Margie #1
Having lived in the Hudson Valley for a number of years, I always keep an eye on the events and releases from Sprout Creek Farm in Poughkeepsie, NY. I have tasted and reviewed several of their cheeses, finding some of them to be good and tasty, to others that left me wanting more.
Sprout Creek is an interesting find  as it is rather unexpected to maintain a working farm, educational center, market, and full-time cheese farm, right in the middle of a historic town. Maybe it is because I lived there for so long, but finding any sort of locavore culture beyond the farmer’s market near Vassar college is difficult to say the least. There are a couple of stores that do offer some goods, but the local artisan community is definitely in its infancy.
That being said, I will always support Sprout Creek for what it brings to the community. I may not be a fan of all of their cheeses, but I respect what they are trying to accomplish through a sustainable, working, and educational environment.
While visiting my in-laws a couple of weeks ago, I came across the latest offering from Sprout Creek: A cheese by the name of Margie.  This cheese won “best in class” at the United States Cheese Championship this past year, and has made the rounds in the Hudson Valley as an exciting new offering from head cheesemaker, Colin  McGrath.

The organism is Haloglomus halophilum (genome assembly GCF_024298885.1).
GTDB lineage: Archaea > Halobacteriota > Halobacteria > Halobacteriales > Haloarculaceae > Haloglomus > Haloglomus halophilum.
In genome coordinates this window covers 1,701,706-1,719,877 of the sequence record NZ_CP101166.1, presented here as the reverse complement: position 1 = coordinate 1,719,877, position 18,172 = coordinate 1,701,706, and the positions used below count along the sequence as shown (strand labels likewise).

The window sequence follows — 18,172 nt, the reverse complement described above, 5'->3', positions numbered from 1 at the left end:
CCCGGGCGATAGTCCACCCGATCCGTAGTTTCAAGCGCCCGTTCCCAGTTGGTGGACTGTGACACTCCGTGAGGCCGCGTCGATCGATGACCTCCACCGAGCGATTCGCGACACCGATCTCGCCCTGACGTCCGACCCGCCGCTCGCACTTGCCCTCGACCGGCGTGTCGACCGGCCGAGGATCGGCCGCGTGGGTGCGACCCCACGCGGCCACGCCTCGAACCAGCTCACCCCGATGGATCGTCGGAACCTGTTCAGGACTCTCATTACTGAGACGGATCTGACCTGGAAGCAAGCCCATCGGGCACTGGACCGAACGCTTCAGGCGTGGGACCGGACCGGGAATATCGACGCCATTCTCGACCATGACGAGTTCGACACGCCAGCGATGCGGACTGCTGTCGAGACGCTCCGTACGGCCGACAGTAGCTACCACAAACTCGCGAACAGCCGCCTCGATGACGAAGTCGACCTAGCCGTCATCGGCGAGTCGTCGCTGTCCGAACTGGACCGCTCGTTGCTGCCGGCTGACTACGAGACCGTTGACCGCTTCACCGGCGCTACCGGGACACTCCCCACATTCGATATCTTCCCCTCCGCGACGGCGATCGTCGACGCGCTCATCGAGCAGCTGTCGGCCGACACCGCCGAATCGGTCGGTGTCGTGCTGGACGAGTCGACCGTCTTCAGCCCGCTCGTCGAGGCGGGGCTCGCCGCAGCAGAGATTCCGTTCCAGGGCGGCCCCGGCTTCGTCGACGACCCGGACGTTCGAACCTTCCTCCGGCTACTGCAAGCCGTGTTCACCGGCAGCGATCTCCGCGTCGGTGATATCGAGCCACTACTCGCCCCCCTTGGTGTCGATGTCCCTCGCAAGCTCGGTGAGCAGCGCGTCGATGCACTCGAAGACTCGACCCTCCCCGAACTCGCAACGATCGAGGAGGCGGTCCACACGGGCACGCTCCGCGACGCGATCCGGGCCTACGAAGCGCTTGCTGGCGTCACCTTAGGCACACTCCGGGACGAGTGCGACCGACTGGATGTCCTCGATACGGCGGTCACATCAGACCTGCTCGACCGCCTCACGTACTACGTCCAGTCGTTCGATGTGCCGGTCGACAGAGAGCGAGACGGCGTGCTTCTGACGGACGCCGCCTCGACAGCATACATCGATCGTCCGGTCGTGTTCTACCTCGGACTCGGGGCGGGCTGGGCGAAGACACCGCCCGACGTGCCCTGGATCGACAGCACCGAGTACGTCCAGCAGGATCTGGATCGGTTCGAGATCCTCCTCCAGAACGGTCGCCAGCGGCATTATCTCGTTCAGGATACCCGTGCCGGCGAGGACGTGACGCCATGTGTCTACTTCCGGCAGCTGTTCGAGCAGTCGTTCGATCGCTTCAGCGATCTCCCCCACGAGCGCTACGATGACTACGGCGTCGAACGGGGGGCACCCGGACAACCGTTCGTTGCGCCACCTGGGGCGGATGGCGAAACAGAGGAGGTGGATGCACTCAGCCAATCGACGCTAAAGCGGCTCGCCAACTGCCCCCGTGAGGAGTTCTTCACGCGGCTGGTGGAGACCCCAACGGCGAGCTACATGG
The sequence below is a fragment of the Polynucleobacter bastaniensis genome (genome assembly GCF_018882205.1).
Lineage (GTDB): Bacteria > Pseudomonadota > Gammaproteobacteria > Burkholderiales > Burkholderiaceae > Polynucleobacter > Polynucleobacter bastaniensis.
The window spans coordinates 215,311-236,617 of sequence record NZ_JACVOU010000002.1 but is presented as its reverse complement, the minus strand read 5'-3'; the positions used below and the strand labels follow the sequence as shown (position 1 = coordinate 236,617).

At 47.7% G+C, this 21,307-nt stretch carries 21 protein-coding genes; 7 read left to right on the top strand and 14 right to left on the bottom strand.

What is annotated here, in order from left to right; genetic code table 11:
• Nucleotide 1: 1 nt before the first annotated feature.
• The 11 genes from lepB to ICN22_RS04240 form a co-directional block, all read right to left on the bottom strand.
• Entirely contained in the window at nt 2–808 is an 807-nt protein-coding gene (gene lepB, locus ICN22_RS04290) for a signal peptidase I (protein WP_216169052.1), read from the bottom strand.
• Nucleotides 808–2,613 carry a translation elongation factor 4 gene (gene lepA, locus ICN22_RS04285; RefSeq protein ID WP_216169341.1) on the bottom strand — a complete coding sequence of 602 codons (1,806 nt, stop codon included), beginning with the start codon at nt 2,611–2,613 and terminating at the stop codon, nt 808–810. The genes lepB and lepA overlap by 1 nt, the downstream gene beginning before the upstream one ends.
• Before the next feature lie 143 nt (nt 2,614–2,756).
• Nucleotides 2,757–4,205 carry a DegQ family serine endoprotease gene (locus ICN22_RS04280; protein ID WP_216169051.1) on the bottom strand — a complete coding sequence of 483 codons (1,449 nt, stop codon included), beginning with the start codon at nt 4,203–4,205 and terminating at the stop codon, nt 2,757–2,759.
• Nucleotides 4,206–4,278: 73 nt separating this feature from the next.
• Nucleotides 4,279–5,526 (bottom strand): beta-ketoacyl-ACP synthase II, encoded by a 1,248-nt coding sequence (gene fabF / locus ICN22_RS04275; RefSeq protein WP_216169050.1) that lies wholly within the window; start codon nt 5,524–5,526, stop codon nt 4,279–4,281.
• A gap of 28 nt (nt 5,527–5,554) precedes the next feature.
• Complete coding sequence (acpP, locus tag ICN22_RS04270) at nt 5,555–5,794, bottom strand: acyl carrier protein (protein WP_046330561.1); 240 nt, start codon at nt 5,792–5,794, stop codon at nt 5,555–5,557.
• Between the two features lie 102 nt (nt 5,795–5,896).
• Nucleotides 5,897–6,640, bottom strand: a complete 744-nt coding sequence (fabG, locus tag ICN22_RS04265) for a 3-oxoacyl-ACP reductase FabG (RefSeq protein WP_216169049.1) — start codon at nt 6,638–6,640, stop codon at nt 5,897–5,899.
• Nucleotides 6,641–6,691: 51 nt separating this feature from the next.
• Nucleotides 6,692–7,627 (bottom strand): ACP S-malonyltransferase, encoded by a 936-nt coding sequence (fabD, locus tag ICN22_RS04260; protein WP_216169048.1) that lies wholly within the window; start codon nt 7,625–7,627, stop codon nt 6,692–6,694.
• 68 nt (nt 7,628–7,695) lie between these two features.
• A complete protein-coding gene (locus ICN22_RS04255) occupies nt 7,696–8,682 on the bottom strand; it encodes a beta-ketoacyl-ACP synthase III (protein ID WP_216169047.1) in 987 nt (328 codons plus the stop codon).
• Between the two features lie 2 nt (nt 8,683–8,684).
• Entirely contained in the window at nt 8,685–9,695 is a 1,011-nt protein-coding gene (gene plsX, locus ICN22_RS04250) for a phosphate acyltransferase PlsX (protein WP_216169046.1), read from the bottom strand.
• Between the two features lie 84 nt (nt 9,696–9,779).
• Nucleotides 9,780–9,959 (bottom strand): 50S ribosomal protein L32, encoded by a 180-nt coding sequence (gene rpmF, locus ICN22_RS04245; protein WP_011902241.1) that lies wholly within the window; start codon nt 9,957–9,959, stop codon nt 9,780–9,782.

Margie #2Margie is a pasteurized, bloomy rind cheese taking advantage of the spring season and the fresh grass available. The wheel itself has a clean smell without a hint of ammonia.  The rind is surprisingly firm as I cut through the wheel, even after leaving it on my board at room temp for an hour.
The interior is a very pale yellow bordering on white color, with a uniform texture from rind to center.  I would expect some amount of give and breakdown near the exterior, but Margie was solid throughout.
There is a definite “bite” as my teeth chew through the rind.  Very firm…  The paste is creamy on the tongue, but I am surprised at how mild this cheese is.There is a definite hint of grass and butter, but it is so faint that I have trouble identifying the flavor profile. The absence of flavor is disturbing to where I look on the packaging to see if I have a young wheel, fresh from the farm without any opportunity to age.
I put the Margie away for a tasting a few days later, only to have similar results when sharing on a board with some friends and family. Too young. Too soon. This cheese is well made, no questions about that, but this wheel was shipped and sold before its time. I need to grab another wheel the next time I am in the Hudson Valley.  This is not representative of what I expected.